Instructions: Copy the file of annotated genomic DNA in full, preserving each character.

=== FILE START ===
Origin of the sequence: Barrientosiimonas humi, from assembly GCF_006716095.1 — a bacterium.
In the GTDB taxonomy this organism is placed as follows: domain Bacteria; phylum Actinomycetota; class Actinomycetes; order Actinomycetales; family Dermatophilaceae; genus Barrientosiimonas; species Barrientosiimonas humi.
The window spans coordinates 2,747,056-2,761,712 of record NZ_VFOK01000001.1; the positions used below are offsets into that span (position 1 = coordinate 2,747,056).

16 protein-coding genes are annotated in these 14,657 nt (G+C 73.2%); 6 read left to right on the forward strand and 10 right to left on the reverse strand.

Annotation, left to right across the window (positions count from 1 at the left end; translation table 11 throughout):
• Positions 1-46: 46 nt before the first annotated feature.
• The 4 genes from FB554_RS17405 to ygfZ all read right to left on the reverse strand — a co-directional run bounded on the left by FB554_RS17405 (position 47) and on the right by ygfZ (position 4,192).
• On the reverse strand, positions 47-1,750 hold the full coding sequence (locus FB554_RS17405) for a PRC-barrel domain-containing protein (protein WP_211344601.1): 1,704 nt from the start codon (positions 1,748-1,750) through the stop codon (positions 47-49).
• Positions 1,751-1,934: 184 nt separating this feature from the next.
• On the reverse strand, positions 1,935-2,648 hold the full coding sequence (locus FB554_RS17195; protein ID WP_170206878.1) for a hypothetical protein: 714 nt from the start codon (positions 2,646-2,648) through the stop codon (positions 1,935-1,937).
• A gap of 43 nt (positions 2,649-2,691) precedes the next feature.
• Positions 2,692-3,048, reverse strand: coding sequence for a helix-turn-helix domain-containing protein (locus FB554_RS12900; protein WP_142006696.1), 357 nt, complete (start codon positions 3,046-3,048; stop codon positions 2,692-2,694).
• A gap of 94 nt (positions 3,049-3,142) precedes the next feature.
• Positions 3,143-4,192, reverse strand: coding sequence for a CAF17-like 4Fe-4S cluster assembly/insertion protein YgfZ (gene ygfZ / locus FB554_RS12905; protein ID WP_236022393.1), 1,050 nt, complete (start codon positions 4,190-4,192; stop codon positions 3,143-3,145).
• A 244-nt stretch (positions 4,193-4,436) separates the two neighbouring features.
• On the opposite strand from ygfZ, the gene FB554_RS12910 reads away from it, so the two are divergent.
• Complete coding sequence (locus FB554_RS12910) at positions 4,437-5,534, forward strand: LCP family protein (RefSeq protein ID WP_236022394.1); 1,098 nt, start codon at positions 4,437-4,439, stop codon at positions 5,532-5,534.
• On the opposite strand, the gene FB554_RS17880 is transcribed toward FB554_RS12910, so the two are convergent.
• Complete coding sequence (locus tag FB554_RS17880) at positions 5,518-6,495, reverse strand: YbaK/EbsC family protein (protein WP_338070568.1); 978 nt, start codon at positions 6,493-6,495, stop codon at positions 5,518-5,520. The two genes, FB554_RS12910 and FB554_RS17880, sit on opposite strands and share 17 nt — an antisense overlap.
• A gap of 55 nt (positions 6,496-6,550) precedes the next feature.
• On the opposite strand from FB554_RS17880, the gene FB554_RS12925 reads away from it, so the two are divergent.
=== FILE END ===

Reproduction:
Origin of the sequence: Barrientosiimonas humi, from assembly GCF_006716095.1 — a bacterium.
In the GTDB taxonomy this organism is placed as follows: domain Bacteria; phylum Actinomycetota; class Actinomycetes; order Actinomycetales; family Dermatophilaceae; genus Barrientosiimonas; species Barrientosiimonas humi.
The window spans coordinates 2,747,056-2,761,712 of record NZ_VFOK01000001.1; the positions used below are offsets into that span (position 1 = coordinate 2,747,056).

16 protein-coding genes are annotated in these 14,657 nt (G+C 73.2%); 6 read left to right on the forward strand and 10 right to left on the reverse strand.

Annotation, left to right across the window (positions count from 1 at the left end; translation table 11 throughout):
• Positions 1-46: 46 nt before the first annotated feature.
• The 4 genes from FB554_RS17405 to ygfZ all read right to left on the reverse strand — a co-directional run bounded on the left by FB554_RS17405 (position 47) and on the right by ygfZ (position 4,192).
• On the reverse strand, positions 47-1,750 hold the full coding sequence (locus FB554_RS17405) for a PRC-barrel domain-containing protein (protein WP_211344601.1): 1,704 nt from the start codon (positions 1,748-1,750) through the stop codon (positions 47-49).
• Positions 1,751-1,934: 184 nt separating this feature from the next.
• On the reverse strand, positions 1,935-2,648 hold the full coding sequence (locus FB554_RS17195; protein ID WP_170206878.1) for a hypothetical protein: 714 nt from the start codon (positions 2,646-2,648) through the stop codon (positions 1,935-1,937).
• A gap of 43 nt (positions 2,649-2,691) precedes the next feature.
• Positions 2,692-3,048, reverse strand: coding sequence for a helix-turn-helix domain-containing protein (locus FB554_RS12900; protein WP_142006696.1), 357 nt, complete (start codon positions 3,046-3,048; stop codon positions 2,692-2,694).
• A gap of 94 nt (positions 3,049-3,142) precedes the next feature.
• Positions 3,143-4,192, reverse strand: coding sequence for a CAF17-like 4Fe-4S cluster assembly/insertion protein YgfZ (gene ygfZ / locus FB554_RS12905; protein ID WP_236022393.1), 1,050 nt, complete (start codon positions 4,190-4,192; stop codon positions 3,143-3,145).
• A 244-nt stretch (positions 4,193-4,436) separates the two neighbouring features.
• On the opposite strand from ygfZ, the gene FB554_RS12910 reads away from it, so the two are divergent.
• Complete coding sequence (locus FB554_RS12910) at positions 4,437-5,534, forward strand: LCP family protein (RefSeq protein ID WP_236022394.1); 1,098 nt, start codon at positions 4,437-4,439, stop codon at positions 5,532-5,534.
• On the opposite strand, the gene FB554_RS17880 is transcribed toward FB554_RS12910, so the two are convergent.
• Complete coding sequence (locus tag FB554_RS17880) at positions 5,518-6,495, reverse strand: YbaK/EbsC family protein (protein WP_338070568.1); 978 nt, start codon at positions 6,493-6,495, stop codon at positions 5,518-5,520. The two genes, FB554_RS12910 and FB554_RS17880, sit on opposite strands and share 17 nt — an antisense overlap.
• A gap of 55 nt (positions 6,496-6,550) precedes the next feature.
• On the opposite strand from FB554_RS17880, the gene FB554_RS12925 reads away from it, so the two are divergent.